By Valentine Rossetti
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Persian director and pioneer of Iranian new wave cinema Abbas Kiarostami graces the silver screen with his oeuvre once more. Not since the halcyon days of Through the Olive Trees (1994) and Taste of Cherry (1997), when his creative output was in full flow have we been treated to such visual brilliance, because from the outset, Certified Copy is very much a departure from the Kiarostami of the past ten years. Usually taking a visually stripped-back approach, he has now fervently embraced high production and given in to his much more eccentric creative desires. His ability to turn the mundane into the magical, to capture the poetic imagery of any surrounding and to link the spurious patterns of nature, life and death remains as strong and vibrant as ever. Possessing a certain artistry not shared by his contemporaries, for Kiarostami, the breath of fresh air that is Certified Copy is a glimmering jewel, which encapsulates all of his talents to perfection.
Taking the lead roles are French actress and all-round doyenne of art house, Juliette Binoche, playing the mysterious and coquettish She, and the British baritone William Shimell in his first big screen role, as a foppish author and homme du monde by the name of James Miller.
Certified Copy begins with Shimell giving a lecture at a Palazzo in Florence about his new book, titled ‘Certified Copy’. In attendance is the ravishing beauty Bincohe, an antiques dealer and gallery owner who, upon getting Shimell to sign a copy of his new book, leaves him a note inviting him to visit her gallery in Lucignano, Tuscany. Intrigued, he accepts the offer and so it begins. From a conversation on the theme of his book—whether an artistic copy can be as worthy of praise as its original—a most intriguing and evocative tale of intertwining falsehoods and realities unfolds. The narrative, a fable and a comedy, has Shimell and Binoche playing a child-like game of Mr and Mrs, a game instigated by Binoche, when both in a cafe, the proprietress (Gianna Giachetti) asks if she and Shimell are a couple, and she, without thinking, simply says yes. When Shimell discovers this, with some encouragement, he goes along with the fantasy. As the film progresses, the pair show all the traits of a married couple, with petty arguments, long reflections on marriage, family life, the future, and so on. But, as startlingly real as they may seem, we the audience are left thinking, is this marriage actual reality? Or maybe, a marriage which dissolved some years ago, and that they are now trying to rekindle? Or is it all just an elaborate illusion?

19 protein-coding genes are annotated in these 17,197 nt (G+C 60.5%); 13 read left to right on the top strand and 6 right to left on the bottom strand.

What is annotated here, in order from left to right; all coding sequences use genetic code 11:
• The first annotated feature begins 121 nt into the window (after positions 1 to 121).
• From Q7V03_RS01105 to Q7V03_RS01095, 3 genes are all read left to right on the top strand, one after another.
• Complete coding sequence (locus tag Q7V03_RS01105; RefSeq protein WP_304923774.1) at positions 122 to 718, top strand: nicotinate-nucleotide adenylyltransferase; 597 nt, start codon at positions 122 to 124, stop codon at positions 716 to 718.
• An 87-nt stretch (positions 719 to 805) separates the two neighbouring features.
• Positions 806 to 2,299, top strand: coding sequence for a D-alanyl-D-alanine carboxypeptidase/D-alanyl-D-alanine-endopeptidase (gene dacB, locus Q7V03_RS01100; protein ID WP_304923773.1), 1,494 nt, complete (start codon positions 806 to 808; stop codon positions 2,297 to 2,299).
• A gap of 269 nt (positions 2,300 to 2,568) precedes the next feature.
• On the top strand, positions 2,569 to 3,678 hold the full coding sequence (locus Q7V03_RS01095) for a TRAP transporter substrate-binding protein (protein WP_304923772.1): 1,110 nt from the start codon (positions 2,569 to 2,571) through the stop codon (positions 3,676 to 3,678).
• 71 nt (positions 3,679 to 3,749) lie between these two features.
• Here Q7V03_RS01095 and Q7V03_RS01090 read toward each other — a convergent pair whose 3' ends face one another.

Binoche takes to her role with spell-binding vigour, having since her first lead role in André Téchiné’s 1985 drama Rendez-vous perfected the art of speaking volumes without saying anything at all. Titillating an audience with just a roll of the eyes or a flick of the hand gives her character a depth few other actresses can achieve. Her delight at working with Kiarostami, with whom she developed a close friendship with starring in his 2008 semi-mythic Persian language film Shirin comes across in waves adding an extra joy to the film. To much surprise, William Shimell slips into his role with immense ease, being one of Britain’s most accomplished baritones, playing the likes of Don Alfonso and Count Almaviva in ROH productions etc; one would never have expected his talents to flourish quite so eminently on the silver screen. Though, at some points, his nerves begin, ever so slightly, to get the better of him, he recovers with dignity.
When Certified Copy was still in its infancy, in another form, as just ideas floating around in the artistic ether, Kiarostami had wanted to set the film in Lebanon, yet on later reflection, he saw Florence as the ideal setting. In an interview for Variety magazine, Kiarostami said, ‘This film would not have existed without Florence’. This being his first European film, though of course not his first film made outside of Iran—that being ABC Africa in 2001—the influences were unashamedly Continental, with nods to the likes of Bertolucci and Antonioni. Most of all, it is the soul of Roberto Rossellini that permeates Certified Copy with an homage to his seminal 1954 film Journey to Italy.
Kiarostami has given us some quite glaringly philosophical themes to ponder: the representations of the self in front of others, the guards we put up and the falsities we create to project our idealised image. For Kiarostami as an artisan, Certified Cop is an advance, with far greater attention given to the narrative and a much higher budget given to production. It is, perhaps, his most playful and ambitious film to date.
Written under a Creative Commons License, with edits: https://creativecommons.org/licenses/by/1.0/
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